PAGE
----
File No. 815.77/132.

The American Chargé d’Affaires to the Secretary of State.

No. 139.]

Sir: With reference to your cablegram of May 25th, I have the honor to inform you that I immediately presented the matter to the Minister for Foreign Affairs, leaving with him at his request a memorandum on the subject; and that I received, on the 31st ultimo, in reply, a long memorandum from the Minister for Foreign Affairs; copies of which accompany this despatch.* * *

I have [etc.]

Perry Belden.
[Inclosure 1.]

The American Chargé d’Affaires to the Minister for Foreign Affairs.


On March 2, 1896, the Government of Honduras granted to Mr. W. S. Valentine a concession, which was subsequently ratified by the National Congress, to build and to operate for a period of twelve years a wharf at Puerto Cortes, Department of Cortes. In the contract governing this concession provisions were made (article 9) for further extension of the concession by the Government of Honduras.

By a decree dated August 20, 1907, the Government of Honduras extended, under the provisions above referred to of article 9 of the original contract, Mr. Valentine’s concession for a further period of twelve years, that is, until March 2, 1920.

Mr. Valentine now makes a formal complaint to the Government of the United States of America that he is in receipt of a notification dated March 12th last from the Collector of Customs at Puerto Cortes in which the concessionary is given twenty days, which cannot be extended, in which he may state whether he is prepared to come to an agreement regarding the sale of the wharf and that at the expiration of that period the Government of Honduras will not permit him to collect wharfage on the ground that such collection is illegal, as the contract of 1896 expired on March 12, 1908.

In view of the decree of August 20, 1907, extending Mr. Valentine’s right to this concession and the operation of the concession thereunder for nearly five [Page 604] years, the Government of the United States of America is convinced that the Collector of Customs at Puerto Cortes must have misinterpreted his Government’s instructions, since the action threatened by the Collector appears from the representations made to the Department of State at Washington to be entirely arbitrary and lacking the legal formalities and guaranties with which governments customarily surround the exercise of the high sovereign powers involved.

In order that the concessionary be unmolested in the exercise of his rights as granted in the contract of March 2, 1896, subsequently extended on August 20, 1907, until 1920, and that the Collector of Customs at Puerto Cortes be corrected in any misunderstanding entertained by him in this matter, it is the urgent desire of the Government of the United States of America that the Government of Honduras, at as early a moment as possible, will instruct him to cease any interference of whatsoever kind with the operation of the wharf by the concessionary.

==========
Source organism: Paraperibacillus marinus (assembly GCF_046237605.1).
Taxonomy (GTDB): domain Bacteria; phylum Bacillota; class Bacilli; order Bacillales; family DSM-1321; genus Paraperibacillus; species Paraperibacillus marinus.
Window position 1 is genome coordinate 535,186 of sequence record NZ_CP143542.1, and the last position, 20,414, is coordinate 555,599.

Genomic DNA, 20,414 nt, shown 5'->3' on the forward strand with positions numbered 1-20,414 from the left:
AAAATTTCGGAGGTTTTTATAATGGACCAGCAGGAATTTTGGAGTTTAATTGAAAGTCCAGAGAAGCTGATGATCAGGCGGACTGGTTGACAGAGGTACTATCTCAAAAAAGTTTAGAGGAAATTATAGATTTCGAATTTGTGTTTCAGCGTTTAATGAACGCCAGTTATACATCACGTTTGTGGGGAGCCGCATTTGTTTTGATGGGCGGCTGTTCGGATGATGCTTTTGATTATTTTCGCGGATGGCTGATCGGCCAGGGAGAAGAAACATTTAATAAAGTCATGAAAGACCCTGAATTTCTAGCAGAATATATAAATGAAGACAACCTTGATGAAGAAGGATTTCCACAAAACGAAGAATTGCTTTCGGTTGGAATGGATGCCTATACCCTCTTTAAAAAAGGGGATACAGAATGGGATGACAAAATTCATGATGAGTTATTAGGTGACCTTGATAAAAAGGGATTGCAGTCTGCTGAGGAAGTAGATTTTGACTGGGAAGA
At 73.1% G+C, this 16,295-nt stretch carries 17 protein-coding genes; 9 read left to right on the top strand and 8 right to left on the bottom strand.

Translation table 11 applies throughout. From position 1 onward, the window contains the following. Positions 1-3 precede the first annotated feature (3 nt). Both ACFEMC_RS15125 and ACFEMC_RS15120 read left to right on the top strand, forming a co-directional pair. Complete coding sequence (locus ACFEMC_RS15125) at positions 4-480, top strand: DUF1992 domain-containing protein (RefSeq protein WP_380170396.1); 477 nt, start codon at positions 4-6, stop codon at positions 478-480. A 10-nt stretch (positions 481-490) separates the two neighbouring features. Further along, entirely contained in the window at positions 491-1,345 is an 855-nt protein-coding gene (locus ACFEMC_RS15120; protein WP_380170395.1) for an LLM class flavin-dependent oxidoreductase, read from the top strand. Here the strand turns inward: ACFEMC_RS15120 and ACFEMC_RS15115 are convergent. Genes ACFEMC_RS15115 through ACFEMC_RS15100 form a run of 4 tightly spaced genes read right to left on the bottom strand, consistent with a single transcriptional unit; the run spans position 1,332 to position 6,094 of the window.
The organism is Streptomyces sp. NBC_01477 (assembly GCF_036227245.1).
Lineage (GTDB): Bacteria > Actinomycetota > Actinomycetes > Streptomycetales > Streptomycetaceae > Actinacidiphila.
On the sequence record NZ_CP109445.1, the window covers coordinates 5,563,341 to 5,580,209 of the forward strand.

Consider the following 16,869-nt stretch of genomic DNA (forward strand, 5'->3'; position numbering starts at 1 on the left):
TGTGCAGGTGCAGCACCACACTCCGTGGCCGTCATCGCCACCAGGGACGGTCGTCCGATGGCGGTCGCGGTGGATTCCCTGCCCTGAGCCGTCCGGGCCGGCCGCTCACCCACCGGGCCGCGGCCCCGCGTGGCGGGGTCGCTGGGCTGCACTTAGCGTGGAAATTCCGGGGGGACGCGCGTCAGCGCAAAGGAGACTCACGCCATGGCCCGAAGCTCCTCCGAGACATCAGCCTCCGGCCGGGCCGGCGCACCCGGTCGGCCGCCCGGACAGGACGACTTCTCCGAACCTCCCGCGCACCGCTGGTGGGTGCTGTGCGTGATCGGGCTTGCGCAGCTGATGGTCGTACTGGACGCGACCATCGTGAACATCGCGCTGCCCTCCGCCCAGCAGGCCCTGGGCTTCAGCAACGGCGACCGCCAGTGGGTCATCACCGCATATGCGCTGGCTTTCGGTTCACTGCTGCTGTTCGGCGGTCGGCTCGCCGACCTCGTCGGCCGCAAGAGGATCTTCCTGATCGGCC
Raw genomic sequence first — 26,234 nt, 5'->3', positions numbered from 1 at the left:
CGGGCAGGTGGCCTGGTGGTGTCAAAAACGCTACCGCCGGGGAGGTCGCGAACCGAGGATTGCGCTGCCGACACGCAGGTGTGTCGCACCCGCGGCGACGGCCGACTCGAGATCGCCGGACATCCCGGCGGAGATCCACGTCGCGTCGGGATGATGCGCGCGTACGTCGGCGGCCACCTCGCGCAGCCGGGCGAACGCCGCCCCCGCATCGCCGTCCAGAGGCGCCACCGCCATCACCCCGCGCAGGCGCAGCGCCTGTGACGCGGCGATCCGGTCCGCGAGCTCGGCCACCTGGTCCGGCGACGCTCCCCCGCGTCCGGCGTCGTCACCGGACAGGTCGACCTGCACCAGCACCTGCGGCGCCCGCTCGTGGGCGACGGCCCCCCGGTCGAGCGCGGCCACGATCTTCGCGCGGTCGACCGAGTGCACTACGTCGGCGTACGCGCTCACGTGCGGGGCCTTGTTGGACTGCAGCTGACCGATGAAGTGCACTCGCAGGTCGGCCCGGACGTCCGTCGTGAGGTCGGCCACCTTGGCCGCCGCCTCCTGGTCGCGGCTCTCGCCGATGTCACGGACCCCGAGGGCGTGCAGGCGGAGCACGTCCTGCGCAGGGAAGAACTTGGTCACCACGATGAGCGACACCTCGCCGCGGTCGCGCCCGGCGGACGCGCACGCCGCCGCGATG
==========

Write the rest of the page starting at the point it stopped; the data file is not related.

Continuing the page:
[Inclosure 2—Translation.]

The Minister for Foreign Affairs to the American Charge d’Affaires.


The Minister for Foreign Affairs of the Republic of Honduras has the honor to reply to the memorandum which the Chargé d’Affaires ad interim of the United States of America directed to him under date of the 27th instant, regarding the exploitation of the wharf at Puerto Cortes by Mr. Washington S. Valentine, in the following manner:

It is true that the Government of Honduras through the Inspector General of Finance celebrated a contract with the Messrs. Washington S. Valentine and George Isham Scott on March 2, 1896, approved by the National Congress Decree No. 75, of March 24 of the same year 1896, by which another contract was modified which had been approved in favor of Valentine by the Assembly of Honduras on June 7, 1895, for the contract and exploitation of the wharf at Puerto Cortés in the Department of Cortés.

But it is equally true that in section No. 9 of the same contract it was declared that “the contract will last for a term of twelve years, to be prolonged at the will of the Government, and will commence to be in force from the date of its approval by Congress. Upon conclusion of this term the Government can take the wharf, paying its value according to the just valuation by experts, or it will permit that the concessionaries dispose of it as they see fit.”

It is also true that the Government of Honduras, upon request of Mr. Washington S. Valentine of July 15, 1907, granted him by means of a simple resolution, not decree, as Mr. Valentine states (to issue the latter being a right reserved for Congress) a concession by means of which the contract of the 2d and 24th of March, 1896, was prolonged for another term of twelve years, to begin March 2, 1908.

But it is also true—and this was concealed by Mr. Valentine in his complaint—that in order to make a concession complete and valid, it needs, by means of an appropriate decree, the approval of the National Congress of the Republic, according to number 21, article 90 of the Constitution of Honduras, without which it has not and can not have any legal value.